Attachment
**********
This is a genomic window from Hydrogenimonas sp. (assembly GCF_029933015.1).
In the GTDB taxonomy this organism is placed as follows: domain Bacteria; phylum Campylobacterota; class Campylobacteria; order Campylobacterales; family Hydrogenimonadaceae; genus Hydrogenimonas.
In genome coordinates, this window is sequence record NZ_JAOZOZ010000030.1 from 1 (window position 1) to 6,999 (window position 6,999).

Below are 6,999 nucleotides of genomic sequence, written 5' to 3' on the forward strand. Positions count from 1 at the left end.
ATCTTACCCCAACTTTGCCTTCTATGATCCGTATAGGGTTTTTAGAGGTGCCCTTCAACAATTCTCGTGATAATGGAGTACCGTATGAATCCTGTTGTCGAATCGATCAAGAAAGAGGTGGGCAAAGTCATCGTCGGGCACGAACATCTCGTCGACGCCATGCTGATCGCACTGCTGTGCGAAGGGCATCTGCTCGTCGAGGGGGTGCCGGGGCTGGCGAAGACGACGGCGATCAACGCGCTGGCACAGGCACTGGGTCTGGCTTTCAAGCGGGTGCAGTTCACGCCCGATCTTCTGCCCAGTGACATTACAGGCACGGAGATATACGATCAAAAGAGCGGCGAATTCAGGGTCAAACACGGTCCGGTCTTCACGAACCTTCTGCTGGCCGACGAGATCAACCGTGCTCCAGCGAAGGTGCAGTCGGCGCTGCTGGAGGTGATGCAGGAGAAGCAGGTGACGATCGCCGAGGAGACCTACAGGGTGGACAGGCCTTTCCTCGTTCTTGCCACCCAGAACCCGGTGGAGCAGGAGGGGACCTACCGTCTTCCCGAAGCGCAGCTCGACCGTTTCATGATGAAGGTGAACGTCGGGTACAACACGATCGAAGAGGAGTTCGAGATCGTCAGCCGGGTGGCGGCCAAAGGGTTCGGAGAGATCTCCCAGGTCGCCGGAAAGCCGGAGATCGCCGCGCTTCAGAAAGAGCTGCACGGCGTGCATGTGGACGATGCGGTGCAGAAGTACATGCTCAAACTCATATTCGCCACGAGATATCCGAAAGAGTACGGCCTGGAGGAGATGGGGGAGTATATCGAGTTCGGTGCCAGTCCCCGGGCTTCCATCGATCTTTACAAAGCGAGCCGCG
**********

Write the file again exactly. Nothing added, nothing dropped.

This is a genomic window from Hydrogenimonas sp. (assembly GCF_029933015.1).
In the GTDB taxonomy this organism is placed as follows: domain Bacteria; phylum Campylobacterota; class Campylobacteria; order Campylobacterales; family Hydrogenimonadaceae; genus Hydrogenimonas.
In genome coordinates, this window is sequence record NZ_JAOZOZ010000030.1 from 1 (window position 1) to 6,999 (window position 6,999).

Below are 6,999 nucleotides of genomic sequence, written 5' to 3' on the forward strand. Positions count from 1 at the left end.
ATCTTACCCCAACTTTGCCTTCTATGATCCGTATAGGGTTTTTAGAGGTGCCCTTCAACAATTCTCGTGATAATGGAGTACCGTATGAATCCTGTTGTCGAATCGATCAAGAAAGAGGTGGGCAAAGTCATCGTCGGGCACGAACATCTCGTCGACGCCATGCTGATCGCACTGCTGTGCGAAGGGCATCTGCTCGTCGAGGGGGTGCCGGGGCTGGCGAAGACGACGGCGATCAACGCGCTGGCACAGGCACTGGGTCTGGCTTTCAAGCGGGTGCAGTTCACGCCCGATCTTCTGCCCAGTGACATTACAGGCACGGAGATATACGATCAAAAGAGCGGCGAATTCAGGGTCAAACACGGTCCGGTCTTCACGAACCTTCTGCTGGCCGACGAGATCAACCGTGCTCCAGCGAAGGTGCAGTCGGCGCTGCTGGAGGTGATGCAGGAGAAGCAGGTGACGATCGCCGAGGAGACCTACAGGGTGGACAGGCCTTTCCTCGTTCTTGCCACCCAGAACCCGGTGGAGCAGGAGGGGACCTACCGTCTTCCCGAAGCGCAGCTCGACCGTTTCATGATGAAGGTGAACGTCGGGTACAACACGATCGAAGAGGAGTTCGAGATCGTCAGCCGGGTGGCGGCCAAAGGGTTCGGAGAGATCTCCCAGGTCGCCGGAAAGCCGGAGATCGCCGCGCTTCAGAAAGAGCTGCACGGCGTGCATGTGGACGATGCGGTGCAGAAGTACATGCTCAAACTCATATTCGCCACGAGATATCCGAAAGAGTACGGCCTGGAGGAGATGGGGGAGTATATCGAGTTCGGTGCCAGTCCCCGGGCTTCCATCGATCTTTACAAAGCGAGCCGCG